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November 7, 2012

Your Turn: Winning Figures

As you know, I look at hundreds of photos most every day with an eye out for those that have something to tell us about our political, social or media culture.  Being a little winded from this whirlwind of a week, somehow not a lot was jumping out at me today. That is, until I saw this.

This photo was in an election slideshow at New Yorker’s Photo Booth titled simply “Scenes from Election Night.” Most of the shots were contributed from NOOR. (Yes, I’m a fan of the photo agency and The Bag’s regular contributor, Nina Berman, is a member.) In the collection, by the way, are photos by that dean of American political photographers, David Burnett.

Anyway, this photo by Andrea Bruce really captured me, but I’m not exactly sure why. As a theme throughout the conventions and the campaign, I’ve certainly seen plenty of images containing cardboard figures. I’m not sure if its because of how many, or because of the particular lineup, or because of the occasion of the re-election or what exactly, but the photo seems to really highlight these figures and their “elevated” roles, not just as political figures, but as cultural icons.

Anyway, that’s as far as I got. If you don’t mind picking up the ball, I’m curious about what you see in this photo, and what it is that might have captured me.  Thanks so much, by the way, for all your support throughout the campaign season. I have to say, I’m pretty excited about where we go from here with a little more open slate.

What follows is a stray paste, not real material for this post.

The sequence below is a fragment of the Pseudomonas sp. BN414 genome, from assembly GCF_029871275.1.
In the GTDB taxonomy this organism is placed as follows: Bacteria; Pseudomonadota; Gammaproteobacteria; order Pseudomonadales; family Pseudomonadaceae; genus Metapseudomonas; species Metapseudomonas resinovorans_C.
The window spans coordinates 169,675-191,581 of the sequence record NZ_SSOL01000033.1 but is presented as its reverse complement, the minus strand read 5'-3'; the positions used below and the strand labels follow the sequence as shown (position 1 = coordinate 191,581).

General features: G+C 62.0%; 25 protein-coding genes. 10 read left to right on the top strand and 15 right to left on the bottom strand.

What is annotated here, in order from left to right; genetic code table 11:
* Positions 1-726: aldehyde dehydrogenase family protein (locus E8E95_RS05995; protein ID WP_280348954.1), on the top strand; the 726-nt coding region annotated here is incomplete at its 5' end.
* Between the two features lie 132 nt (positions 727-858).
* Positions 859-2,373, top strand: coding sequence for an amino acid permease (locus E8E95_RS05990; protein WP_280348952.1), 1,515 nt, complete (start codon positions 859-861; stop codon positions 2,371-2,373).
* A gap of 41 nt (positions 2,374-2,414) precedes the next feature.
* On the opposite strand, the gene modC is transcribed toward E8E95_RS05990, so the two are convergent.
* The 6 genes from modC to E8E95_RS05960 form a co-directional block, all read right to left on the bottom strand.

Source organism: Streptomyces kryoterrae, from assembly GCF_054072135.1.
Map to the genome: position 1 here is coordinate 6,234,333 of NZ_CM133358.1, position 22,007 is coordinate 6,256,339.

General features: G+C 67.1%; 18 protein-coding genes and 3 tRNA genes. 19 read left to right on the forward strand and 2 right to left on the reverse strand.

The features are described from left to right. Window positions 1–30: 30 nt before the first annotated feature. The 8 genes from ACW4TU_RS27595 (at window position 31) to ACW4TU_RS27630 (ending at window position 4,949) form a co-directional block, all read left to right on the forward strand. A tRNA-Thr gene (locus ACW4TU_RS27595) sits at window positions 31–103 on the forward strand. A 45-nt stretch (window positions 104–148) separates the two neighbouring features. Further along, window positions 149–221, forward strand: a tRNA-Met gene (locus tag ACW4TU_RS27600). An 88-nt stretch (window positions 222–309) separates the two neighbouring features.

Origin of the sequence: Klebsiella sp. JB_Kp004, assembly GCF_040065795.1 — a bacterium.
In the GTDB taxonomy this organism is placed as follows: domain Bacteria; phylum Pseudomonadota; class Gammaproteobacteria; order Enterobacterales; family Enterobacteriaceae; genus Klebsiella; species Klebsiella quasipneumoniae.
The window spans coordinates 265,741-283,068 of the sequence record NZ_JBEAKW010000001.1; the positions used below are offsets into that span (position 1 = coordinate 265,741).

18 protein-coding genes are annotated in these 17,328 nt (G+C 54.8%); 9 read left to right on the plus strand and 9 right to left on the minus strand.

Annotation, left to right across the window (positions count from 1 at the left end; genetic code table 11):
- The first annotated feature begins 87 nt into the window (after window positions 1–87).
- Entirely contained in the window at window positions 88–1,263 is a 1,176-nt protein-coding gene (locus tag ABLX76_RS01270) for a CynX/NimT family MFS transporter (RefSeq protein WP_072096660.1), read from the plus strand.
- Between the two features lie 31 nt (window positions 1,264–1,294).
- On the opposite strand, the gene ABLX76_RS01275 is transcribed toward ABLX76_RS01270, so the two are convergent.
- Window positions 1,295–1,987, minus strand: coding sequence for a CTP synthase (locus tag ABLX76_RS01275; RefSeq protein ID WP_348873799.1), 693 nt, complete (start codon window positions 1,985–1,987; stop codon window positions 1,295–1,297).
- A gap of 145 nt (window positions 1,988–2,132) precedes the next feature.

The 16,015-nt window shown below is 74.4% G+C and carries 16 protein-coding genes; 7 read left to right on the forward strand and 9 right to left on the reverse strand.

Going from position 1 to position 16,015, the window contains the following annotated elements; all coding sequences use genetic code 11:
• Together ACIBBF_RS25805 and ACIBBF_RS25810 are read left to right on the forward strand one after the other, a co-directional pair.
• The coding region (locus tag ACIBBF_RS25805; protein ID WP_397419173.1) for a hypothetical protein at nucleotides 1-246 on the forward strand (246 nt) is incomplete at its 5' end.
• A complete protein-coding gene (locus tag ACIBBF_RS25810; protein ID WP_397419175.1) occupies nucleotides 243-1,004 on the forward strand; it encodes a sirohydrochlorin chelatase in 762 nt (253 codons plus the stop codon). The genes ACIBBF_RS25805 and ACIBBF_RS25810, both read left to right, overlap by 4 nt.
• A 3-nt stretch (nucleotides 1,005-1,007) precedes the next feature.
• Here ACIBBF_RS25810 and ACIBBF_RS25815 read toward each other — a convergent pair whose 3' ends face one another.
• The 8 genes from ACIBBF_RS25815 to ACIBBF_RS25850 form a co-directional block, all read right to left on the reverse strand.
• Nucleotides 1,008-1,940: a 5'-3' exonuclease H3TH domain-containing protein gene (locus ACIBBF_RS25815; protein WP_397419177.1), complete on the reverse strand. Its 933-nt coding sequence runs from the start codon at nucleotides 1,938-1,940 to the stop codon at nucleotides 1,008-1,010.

• black_dog_barking

    Anyway, this photo by Andrea Bruce really captured me, but I’m not exactly sure why.

    Me too and me neither. It’s different. There’s not a clarity of composition one finds in most of the images here, a focus that tells us immediately what the image is about. There’s a kind of dream-like quality to the vagueness of the real people and the background. It’s not obvious from just the picture where we are or what these people are doing.

    What grabs my attention is the cardboard figures. Visually they are more prominent than the real people and they represent the political leadership of the country, posed somewhat informally.

    Looking more closely at these three this is actually pretty stunning — the political leadership of the United States, 2012, is two women and a black man. I’d call this Change, something we were promised in 2008.

  • BooksAlive